Three States Debate Water Use as Apalachicola Bay Oyster Harvest Collapses
Apalachicola Bay, in the crook of the Florida Panhandle, escaped the actual oil of the British Petroleum spill in 2010. But it is not unscathed, and is one of the focal points of what amounts to a water war between three states.
Indirect stresses, including a decades-long fight with Georgia and Alabama over use of river water, has decimated the region’s oyster beds, collapsing a generations-old fishery and threatening the very livelihood of a swathe of Florida Gulf Coast.
“In a budding ecological crisis, the oyster population has drastically declined in Apalachicola Bay, one of the country’s major estuaries and the cradle of Florida’s prized oyster industry,” The New York Times reported this week. Indeed, the impending crisis threatens the very survival of one of the last remaining fishing villages of Florida, in an industry that has been a mainstay of the state’s economy for generations.
Back in the day, The Times said in a June 2 story, the bay would be full of boats hauling sacks upon sacks of oysters out of the water, up to 40 per day. Nowadays oystermen and women are instead shoveling dried oyster shells back into the water in hopes that oyster larvae will latch onto the shells, which will enable them to grow. They are trying to combat an oyster decline that started in 2007, The Times said.
But oysters are just the beginning.
“While the oysters face the most immediate threat, environmentalists and lawmakers said the diminished flow has other far-reaching consequences on Apalachicola’s $6.6 million seafood industry,” The Times reported. “It could affect some of Florida’s most popular catches, including grouper, snapper, blue crab and shrimp, which early on feed and grow in the estuary’s perfectly calibrated mixing bowl of salt water and fresh water.”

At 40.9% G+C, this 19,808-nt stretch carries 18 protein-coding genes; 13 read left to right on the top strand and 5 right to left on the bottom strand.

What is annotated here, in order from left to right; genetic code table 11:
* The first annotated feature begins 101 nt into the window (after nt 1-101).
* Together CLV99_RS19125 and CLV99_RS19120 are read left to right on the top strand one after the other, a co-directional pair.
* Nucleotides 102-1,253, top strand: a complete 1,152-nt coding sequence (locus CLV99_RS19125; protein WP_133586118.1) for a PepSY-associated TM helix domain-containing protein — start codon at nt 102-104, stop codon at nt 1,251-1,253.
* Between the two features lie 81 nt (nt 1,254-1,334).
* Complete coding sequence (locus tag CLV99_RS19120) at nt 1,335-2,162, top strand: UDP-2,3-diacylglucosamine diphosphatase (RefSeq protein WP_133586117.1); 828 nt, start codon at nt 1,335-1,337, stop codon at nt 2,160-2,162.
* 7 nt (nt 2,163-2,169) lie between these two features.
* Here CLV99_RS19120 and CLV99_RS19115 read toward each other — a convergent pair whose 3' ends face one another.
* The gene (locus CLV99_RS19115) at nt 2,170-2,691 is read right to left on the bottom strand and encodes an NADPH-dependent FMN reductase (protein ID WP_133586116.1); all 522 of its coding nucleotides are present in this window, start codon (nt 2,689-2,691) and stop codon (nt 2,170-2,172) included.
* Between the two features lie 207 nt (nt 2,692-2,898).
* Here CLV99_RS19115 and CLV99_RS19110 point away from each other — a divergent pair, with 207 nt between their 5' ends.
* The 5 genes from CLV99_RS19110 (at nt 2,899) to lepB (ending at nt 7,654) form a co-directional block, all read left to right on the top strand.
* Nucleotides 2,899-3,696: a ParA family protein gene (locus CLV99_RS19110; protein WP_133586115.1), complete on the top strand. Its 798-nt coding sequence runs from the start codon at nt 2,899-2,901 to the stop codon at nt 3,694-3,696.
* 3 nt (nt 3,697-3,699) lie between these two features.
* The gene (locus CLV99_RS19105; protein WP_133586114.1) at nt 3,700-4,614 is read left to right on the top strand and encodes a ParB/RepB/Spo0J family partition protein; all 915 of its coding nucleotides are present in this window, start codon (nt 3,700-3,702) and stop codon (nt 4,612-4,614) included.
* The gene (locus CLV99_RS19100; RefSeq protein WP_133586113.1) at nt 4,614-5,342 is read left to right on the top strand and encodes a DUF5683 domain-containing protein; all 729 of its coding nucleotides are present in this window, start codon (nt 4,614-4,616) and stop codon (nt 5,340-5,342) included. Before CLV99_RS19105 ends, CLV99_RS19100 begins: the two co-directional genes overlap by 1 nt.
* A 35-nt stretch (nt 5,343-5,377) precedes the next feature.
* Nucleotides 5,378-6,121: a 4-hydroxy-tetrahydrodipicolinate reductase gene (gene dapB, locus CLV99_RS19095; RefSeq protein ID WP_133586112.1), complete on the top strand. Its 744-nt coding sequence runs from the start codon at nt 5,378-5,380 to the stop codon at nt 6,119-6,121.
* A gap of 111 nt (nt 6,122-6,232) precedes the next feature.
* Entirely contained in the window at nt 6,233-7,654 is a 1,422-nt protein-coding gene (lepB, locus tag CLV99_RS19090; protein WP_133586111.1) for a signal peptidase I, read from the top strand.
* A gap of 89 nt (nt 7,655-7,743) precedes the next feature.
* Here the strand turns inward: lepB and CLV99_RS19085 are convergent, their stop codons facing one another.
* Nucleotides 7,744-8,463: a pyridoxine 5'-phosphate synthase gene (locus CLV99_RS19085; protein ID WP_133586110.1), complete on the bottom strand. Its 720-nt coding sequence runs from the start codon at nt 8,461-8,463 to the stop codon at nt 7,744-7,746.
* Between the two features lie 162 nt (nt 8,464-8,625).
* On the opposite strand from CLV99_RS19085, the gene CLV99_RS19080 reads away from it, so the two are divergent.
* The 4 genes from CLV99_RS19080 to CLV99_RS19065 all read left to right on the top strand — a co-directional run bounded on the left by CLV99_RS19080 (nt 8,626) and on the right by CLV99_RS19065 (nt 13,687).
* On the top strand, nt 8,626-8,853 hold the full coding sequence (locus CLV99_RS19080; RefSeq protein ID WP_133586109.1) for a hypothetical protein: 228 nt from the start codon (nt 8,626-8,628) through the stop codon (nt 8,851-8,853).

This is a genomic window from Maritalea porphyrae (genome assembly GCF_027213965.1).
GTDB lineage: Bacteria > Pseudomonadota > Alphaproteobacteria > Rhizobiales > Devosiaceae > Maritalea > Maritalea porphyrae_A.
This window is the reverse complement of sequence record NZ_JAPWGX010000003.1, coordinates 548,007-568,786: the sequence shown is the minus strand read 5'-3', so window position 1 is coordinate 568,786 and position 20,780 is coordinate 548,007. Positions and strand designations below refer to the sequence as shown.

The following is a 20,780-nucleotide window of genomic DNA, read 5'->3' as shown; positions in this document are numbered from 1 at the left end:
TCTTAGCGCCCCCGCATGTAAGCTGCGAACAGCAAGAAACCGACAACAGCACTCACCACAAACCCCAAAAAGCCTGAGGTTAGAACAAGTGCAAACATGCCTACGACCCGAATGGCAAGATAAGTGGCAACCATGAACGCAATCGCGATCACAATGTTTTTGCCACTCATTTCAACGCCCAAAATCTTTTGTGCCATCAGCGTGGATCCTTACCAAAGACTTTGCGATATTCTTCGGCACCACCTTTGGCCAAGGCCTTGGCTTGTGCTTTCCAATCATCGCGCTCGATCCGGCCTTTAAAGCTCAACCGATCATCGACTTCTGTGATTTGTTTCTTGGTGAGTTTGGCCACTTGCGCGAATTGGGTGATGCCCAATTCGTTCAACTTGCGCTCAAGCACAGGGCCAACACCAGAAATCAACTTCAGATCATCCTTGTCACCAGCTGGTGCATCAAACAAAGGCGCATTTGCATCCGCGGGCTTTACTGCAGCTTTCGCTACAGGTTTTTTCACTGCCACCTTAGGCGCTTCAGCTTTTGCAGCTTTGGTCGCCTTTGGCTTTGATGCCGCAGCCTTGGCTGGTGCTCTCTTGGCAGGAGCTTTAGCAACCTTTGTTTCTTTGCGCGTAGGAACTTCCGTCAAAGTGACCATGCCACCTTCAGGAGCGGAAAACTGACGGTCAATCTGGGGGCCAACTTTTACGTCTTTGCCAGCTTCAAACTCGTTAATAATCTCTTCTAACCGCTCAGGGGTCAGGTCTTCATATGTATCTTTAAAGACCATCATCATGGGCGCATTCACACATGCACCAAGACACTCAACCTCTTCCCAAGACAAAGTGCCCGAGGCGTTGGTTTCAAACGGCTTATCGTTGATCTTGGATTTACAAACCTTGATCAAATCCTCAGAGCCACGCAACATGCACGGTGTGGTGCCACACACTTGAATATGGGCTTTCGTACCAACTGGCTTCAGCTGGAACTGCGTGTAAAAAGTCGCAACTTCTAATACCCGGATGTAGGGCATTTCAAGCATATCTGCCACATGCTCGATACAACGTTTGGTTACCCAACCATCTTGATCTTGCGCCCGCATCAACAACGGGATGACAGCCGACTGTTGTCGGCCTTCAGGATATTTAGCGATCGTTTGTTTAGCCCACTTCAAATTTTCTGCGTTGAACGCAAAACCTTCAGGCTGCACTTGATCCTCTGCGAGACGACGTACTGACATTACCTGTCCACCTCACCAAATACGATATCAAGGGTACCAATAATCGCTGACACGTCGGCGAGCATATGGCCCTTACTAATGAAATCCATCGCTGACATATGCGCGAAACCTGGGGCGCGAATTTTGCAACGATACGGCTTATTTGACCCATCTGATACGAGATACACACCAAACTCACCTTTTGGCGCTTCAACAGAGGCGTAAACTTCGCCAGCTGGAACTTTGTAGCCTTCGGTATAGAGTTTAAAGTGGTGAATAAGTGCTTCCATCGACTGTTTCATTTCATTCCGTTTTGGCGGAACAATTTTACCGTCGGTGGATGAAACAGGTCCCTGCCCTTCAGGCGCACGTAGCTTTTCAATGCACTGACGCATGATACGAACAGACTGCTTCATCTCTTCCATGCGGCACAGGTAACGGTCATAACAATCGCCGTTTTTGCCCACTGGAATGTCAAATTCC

A combination of oyster overharvesting in the wake of the BP spill’s detrimental effects on the industry to the west, plus a decrease in the amount of water flowing from two rivers that originate in Georgia, have contributed to a collapse of the fishery, The Times said.
Apalachicola Riverkeeper, a coalition of businesses and individuals who want to protect the watershed and bay, has been working to preserve the 19,600 square-mile Apalachicola-Chattahoochee-Flint River Basin, the most biodiverse in North America. The Chattahoochee and Flint rivers wind through Georgia and Alabama and then combine into the Apalachicola, which flows into the bay of the same name.
“Dozens of different groups—from residents to corporate interests to environmental advocates—have long held divergent views on how water should be allocated and managed in the three states,” Apalachicola Riverkeeper’s website says. “While the debate grows louder in times of drought, solutions are necessary regardless of rainfall, due to the ever-increasing number of water usage needs in our region.”
Read A Fight Over Water, and to Save a Way of Life in The New York Times.
More on the Apalachicola Bay crisis can be found at Circle of Blue.
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